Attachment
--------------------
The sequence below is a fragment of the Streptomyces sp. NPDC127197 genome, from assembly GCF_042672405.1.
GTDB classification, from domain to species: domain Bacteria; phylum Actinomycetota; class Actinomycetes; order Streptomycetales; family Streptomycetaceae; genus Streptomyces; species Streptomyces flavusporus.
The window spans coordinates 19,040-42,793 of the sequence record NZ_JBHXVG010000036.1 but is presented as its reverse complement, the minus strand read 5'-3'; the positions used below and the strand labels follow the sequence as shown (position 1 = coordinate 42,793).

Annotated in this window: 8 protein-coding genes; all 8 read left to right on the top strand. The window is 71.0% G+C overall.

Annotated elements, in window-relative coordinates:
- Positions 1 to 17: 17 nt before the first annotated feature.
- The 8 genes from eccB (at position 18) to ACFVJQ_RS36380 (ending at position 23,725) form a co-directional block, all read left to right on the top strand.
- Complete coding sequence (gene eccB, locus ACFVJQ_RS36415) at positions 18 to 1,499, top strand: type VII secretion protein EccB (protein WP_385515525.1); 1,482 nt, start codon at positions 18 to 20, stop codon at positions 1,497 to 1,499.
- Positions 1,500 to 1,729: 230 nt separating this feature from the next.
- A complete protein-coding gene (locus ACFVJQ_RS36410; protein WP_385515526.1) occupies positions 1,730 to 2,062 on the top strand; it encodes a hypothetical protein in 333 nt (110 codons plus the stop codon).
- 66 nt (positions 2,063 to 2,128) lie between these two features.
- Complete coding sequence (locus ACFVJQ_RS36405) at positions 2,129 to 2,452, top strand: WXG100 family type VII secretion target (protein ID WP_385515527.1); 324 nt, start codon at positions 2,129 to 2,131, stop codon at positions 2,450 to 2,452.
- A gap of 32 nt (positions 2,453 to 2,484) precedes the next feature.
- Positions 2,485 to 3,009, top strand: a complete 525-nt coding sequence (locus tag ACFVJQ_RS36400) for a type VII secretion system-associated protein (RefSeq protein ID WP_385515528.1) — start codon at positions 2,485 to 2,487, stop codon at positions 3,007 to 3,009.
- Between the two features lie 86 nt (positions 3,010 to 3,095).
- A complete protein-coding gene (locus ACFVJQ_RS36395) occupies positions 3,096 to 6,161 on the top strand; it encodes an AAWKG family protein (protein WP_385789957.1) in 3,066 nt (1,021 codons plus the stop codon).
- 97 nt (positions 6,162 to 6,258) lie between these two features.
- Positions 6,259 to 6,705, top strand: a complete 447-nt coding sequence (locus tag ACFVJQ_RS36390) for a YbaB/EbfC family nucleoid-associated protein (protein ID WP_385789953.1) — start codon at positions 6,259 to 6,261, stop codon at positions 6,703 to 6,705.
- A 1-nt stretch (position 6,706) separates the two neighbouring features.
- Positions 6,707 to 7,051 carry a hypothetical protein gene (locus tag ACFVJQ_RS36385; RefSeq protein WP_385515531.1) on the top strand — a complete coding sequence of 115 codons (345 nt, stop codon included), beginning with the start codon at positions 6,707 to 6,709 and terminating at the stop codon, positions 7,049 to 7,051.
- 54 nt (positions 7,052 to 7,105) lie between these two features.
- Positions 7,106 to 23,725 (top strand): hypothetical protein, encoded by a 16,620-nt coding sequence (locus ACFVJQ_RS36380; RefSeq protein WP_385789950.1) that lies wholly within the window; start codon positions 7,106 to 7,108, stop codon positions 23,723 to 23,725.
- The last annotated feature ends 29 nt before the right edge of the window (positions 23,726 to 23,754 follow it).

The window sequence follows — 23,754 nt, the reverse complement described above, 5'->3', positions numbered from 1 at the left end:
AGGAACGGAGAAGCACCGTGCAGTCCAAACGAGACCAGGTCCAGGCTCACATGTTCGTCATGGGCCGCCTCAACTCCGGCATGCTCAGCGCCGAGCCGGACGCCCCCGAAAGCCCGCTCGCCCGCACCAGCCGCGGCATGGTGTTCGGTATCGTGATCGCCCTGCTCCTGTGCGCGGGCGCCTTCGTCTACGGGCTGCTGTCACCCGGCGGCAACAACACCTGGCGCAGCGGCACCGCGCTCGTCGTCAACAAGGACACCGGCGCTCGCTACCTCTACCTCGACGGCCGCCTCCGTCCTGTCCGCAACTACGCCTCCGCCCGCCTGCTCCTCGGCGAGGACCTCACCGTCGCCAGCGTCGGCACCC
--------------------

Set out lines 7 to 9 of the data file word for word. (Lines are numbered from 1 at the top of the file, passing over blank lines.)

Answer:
- The 8 genes from eccB (at position 18) to ACFVJQ_RS36380 (ending at position 23,725) form a co-directional block, all read left to right on the top strand.
- Complete coding sequence (gene eccB, locus ACFVJQ_RS36415) at positions 18 to 1,499, top strand: type VII secretion protein EccB (protein WP_385515525.1); 1,482 nt, start codon at positions 18 to 20, stop codon at positions 1,497 to 1,499.
- Positions 1,500 to 1,729: 230 nt separating this feature from the next.